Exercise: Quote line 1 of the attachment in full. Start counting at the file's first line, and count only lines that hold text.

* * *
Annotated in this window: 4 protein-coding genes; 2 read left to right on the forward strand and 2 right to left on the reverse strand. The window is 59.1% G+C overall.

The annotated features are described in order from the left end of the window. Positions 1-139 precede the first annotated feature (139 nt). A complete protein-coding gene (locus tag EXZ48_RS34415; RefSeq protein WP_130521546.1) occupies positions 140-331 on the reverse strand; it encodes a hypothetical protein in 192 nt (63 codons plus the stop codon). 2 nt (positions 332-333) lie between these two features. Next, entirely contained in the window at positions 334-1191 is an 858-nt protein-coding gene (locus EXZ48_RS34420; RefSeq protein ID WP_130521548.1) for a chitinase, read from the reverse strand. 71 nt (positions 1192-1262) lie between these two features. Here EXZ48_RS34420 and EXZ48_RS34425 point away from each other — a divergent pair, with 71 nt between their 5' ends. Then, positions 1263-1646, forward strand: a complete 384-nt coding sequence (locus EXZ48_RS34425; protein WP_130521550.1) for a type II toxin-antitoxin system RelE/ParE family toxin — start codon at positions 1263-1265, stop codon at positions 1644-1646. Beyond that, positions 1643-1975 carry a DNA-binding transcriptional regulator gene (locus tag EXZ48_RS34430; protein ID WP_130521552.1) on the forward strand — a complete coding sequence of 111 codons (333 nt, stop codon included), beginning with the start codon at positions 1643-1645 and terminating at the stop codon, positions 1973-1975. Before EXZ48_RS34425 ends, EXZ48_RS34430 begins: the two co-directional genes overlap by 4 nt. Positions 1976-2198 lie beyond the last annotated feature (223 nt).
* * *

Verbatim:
Annotated in this window: 4 protein-coding genes; 2 read left to right on the forward strand and 2 right to left on the reverse strand. The window is 59.1% G+C overall.